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Using autofluorescence for microplastic detection : Heat treatment increases the autofluorescence of microplastics

Using autofluorescence for microplastic detection : Heat treatment increases the autofluorescence of microplastics

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MONTELEONE, Adrian, Lena BRANDAU, Weronika SCHARY, Folker WENZEL, 2020. Using autofluorescence for microplastic detection : Heat treatment increases the autofluorescence of microplastics. In: Clinical Hemorheology and Microcirculation. IOS Press. 76(4), pp. 473-493. ISSN 1386-0291. eISSN 1875-8622. Available under: doi: 10.3233/CH-209223

@article{Monteleone2020Using-52793, title={Using autofluorescence for microplastic detection : Heat treatment increases the autofluorescence of microplastics}, year={2020}, doi={10.3233/CH-209223}, number={4}, volume={76}, issn={1386-0291}, journal={Clinical Hemorheology and Microcirculation}, pages={473--493}, author={Monteleone, Adrian and Brandau, Lena and Schary, Weronika and Wenzel, Folker} }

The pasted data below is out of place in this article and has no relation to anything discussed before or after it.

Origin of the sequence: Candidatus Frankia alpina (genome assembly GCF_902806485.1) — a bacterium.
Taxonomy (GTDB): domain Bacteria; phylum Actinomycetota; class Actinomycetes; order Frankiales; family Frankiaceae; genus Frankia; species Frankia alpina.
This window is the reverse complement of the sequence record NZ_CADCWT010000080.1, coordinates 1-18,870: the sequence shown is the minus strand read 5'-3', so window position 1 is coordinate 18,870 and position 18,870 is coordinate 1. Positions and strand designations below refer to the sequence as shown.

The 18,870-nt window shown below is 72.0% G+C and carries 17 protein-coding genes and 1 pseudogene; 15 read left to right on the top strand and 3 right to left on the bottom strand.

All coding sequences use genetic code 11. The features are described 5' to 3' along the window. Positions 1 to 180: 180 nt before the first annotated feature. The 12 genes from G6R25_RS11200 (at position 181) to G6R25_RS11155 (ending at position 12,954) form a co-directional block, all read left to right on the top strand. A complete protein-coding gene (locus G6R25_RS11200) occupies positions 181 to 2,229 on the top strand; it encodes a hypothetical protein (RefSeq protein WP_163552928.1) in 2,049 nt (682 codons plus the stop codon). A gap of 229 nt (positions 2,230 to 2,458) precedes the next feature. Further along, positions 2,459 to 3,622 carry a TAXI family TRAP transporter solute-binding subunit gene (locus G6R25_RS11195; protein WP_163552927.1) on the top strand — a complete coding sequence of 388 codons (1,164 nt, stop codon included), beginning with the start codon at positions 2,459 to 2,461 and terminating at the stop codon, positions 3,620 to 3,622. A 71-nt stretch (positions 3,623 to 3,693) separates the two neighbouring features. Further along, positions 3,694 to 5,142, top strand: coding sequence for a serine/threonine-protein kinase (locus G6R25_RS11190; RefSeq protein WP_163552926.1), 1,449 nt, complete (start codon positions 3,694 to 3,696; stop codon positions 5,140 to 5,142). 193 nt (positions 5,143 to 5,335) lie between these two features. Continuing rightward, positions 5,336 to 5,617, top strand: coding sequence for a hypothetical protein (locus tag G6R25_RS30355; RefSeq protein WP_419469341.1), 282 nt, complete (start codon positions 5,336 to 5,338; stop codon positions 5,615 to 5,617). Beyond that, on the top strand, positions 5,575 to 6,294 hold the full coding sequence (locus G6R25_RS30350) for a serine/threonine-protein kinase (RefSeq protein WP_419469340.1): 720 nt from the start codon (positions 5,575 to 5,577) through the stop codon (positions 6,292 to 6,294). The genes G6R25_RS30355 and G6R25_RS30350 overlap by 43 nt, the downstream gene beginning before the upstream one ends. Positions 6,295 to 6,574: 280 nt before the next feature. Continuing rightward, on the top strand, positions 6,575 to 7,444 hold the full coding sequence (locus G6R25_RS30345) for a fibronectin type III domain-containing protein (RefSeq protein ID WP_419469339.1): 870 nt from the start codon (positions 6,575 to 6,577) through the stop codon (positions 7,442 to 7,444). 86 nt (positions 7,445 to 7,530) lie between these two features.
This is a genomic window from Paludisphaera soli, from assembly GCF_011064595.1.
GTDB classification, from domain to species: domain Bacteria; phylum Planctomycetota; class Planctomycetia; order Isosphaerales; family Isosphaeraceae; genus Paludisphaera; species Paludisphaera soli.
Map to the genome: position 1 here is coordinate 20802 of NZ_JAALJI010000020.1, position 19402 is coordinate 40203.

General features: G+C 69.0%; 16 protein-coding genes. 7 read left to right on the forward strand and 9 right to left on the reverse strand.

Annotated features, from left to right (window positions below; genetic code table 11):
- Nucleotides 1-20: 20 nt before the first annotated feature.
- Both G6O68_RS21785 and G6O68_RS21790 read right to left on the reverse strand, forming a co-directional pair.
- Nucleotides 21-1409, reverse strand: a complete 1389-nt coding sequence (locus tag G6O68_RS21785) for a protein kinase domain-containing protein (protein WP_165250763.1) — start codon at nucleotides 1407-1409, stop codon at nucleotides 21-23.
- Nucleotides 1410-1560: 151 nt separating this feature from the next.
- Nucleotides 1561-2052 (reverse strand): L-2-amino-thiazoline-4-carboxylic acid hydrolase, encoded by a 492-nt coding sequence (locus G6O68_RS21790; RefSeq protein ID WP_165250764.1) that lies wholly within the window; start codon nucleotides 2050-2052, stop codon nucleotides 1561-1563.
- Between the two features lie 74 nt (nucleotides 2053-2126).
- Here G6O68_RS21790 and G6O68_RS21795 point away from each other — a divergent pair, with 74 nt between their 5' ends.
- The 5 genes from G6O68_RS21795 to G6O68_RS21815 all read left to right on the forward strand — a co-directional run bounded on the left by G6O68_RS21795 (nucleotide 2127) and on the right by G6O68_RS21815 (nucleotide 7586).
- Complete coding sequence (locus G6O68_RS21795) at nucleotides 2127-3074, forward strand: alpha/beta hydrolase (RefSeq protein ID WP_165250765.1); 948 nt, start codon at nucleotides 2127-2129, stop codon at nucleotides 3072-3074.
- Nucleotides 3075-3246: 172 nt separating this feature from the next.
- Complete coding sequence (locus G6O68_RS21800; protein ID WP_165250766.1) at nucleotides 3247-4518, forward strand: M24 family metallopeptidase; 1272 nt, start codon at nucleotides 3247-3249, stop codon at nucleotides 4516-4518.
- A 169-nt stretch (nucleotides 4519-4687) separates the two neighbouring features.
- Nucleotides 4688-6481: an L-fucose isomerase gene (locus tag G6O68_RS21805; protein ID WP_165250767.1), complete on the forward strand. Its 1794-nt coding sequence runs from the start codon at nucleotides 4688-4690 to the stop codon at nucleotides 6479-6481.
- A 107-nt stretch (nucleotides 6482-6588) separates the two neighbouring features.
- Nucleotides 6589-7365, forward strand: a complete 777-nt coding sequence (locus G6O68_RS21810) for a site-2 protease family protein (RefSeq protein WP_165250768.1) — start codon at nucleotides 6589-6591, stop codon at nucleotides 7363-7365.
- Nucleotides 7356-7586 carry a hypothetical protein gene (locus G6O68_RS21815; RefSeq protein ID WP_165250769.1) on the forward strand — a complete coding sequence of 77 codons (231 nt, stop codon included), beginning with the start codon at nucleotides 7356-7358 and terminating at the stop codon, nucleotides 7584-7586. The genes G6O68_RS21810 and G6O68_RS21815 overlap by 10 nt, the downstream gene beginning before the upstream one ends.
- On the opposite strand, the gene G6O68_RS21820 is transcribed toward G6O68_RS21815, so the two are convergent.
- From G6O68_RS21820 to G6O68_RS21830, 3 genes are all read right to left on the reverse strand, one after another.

Using autofluorescence for microplastic detection : Heat treatment increases the autofluorescence of microplastics Wenzel, Folker 2020 Monteleone, Adrian Schary, Weronika Wenzel, Folker Brandau, Lena Monteleone, Adrian eng INTRODUCTION:<br />More and more researchers are studying the effects of microplastics on the environment and the organisms living in it. Existing detection methods still require a heavy workload, complex sample preparation and high costs. In this study, autofluorescence of plastic was used as a new method for microplastic detection.<br /><br />MATERIAL AND METHODS:<br />Particles of common plastics were incubated at various temperatures (21–230 °C) for different time periods to investigate the influence of these conditions on their autofluorescence using methods like fluorescence microscopy, and measurement of absorption and emission. To give an example of an autofluorescence application, ImageJ was used to determine the contamination of microplastic in sea salt samples.<br /><br />RESULTS:<br />After treatment at 140 °C for 12 h the plastics ABS, PVC and PA showed a distinct increase in their fluorescence intensity. For PET higher temperatures were necessary to achieve higher fluorescence intensities. Using ImageJ, the particle contamination in sea salt samples was determined as 4903±2522 (aluminium membrane) / 5053±2167 (silicone membrane) particles in 10 g salt, which is a much higher number than counted in other publications.<br /><br />DISCUSSION:<br />Probably the increase in fluorescence intensity is due to the movement of atomic bonds caused by the thermic energy during the heat treatment. The high number of counted particles by using ImageJ is most likely based on the smaller pore size of the used filter membranes and other contaminations like dust and fibers, which could be avoided by alternative sample treatment.<br /><br />CONCLUSION:<br />Considering the outcomes of this study, heat treatment is a useful tool to make microplastic particles more visible in microscopic applications without readable destruction of their composition. The heat treatment of plastics for defined incubation times and temperatures can lead to a distinct increase in autofluorescence intensity of the plastics and therefore serve as an easy and cost-effective applicable method for microplastic detection. 2021-02-11T08:40:23Z Schary, Weronika 2021-02-11T08:40:23Z Brandau, Lena

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